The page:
365 Ways #237–screwing up the bell curve

#237--a classic Peanut's cartoon came on t.v. this week: The Great Pumpkin Charlie Brown. So we decided it might be fun to watch it as a family. It's one of the cool things about having a child. You can literally be a kid once more and every day experience life again for the first time.

Our son doesn't watch much t.v. We limit him to 1hr/day, spending more time reading or playing with cars or pretending to be Batman--his costume for this Halloween. And the t.v. he does watch is mostly Curious George on PBS. My wife pointed out that since PBS doesn't have traditional advertising, our son was going to see his first commercial--not one of the life moments we were keen on sharing. The average kid is exposed to an estimated 40,000 television commercials a year, over 100 a day. And I didn't relish the idea of contributing to those stats.

It ended up being a McDonald's commercial, of course. And there were several others, obviously aimed at children--as if grown men don't watch Peanuts cartoons (as if anybody would confuse me with a grown man...). And I know I can't protect him from everything. And I'm sure some would argue that he's going to want fast food or sodas even more because we don't "let" him have stuff like that. But when he's had any of this commercial crap "food" (obviously without my approval), he usually says it's "spicy". Those spices are the man-made, toxic chemicals which he just hasn't developed a tolerance for like most people, so he actually tastes them when he puts it in his mouth. Thankfully, he doesn't like them.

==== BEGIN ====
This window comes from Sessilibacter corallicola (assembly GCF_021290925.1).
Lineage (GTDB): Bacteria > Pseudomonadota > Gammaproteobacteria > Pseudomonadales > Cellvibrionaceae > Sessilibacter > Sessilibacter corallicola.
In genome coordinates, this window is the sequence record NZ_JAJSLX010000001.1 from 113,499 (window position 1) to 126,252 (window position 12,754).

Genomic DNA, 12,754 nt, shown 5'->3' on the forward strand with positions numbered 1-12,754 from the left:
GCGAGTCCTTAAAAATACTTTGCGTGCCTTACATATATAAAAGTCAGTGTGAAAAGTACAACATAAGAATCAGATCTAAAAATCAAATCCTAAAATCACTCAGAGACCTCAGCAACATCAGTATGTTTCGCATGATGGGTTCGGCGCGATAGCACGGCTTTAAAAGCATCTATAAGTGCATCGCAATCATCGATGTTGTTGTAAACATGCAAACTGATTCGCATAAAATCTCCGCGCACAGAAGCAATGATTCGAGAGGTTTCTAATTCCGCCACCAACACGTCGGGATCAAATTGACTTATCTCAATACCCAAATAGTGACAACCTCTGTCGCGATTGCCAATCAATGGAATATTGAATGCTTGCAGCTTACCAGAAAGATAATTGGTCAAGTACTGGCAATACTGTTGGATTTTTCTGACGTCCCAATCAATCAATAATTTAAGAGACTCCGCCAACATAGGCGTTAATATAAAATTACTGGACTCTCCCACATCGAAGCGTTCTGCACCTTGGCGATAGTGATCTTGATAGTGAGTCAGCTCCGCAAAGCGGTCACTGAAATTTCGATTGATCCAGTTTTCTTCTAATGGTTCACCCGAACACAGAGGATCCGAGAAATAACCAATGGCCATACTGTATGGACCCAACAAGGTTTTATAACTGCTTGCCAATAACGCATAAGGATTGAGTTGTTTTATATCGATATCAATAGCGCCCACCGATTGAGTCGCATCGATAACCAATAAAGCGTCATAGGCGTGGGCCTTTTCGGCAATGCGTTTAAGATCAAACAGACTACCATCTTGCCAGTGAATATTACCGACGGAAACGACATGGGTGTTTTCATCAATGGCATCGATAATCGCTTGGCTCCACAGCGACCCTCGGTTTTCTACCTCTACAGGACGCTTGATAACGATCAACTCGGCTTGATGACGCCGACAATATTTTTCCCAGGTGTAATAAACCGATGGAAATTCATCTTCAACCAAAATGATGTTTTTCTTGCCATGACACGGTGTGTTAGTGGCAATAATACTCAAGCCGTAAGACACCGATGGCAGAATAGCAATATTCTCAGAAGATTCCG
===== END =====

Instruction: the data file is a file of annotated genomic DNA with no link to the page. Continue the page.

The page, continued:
You know, my mom never let me have crack cocaine when I was growing up. And I keep waiting for this urge to try some since my mom was so over-protective. Maybe the comparison's a bit of a stretch. But maybe not. With 90% of the money spent on food in this country going toward fast food; and with 1 out of 3 Americans obese, I'd say the parallels are hard to deny. So I think I'll keep encouraging my son to honor his body and mind with food and activities which contribute to his vitality. After all, there are plenty of people at the other end of the spectrum. The curve will still be in effect.

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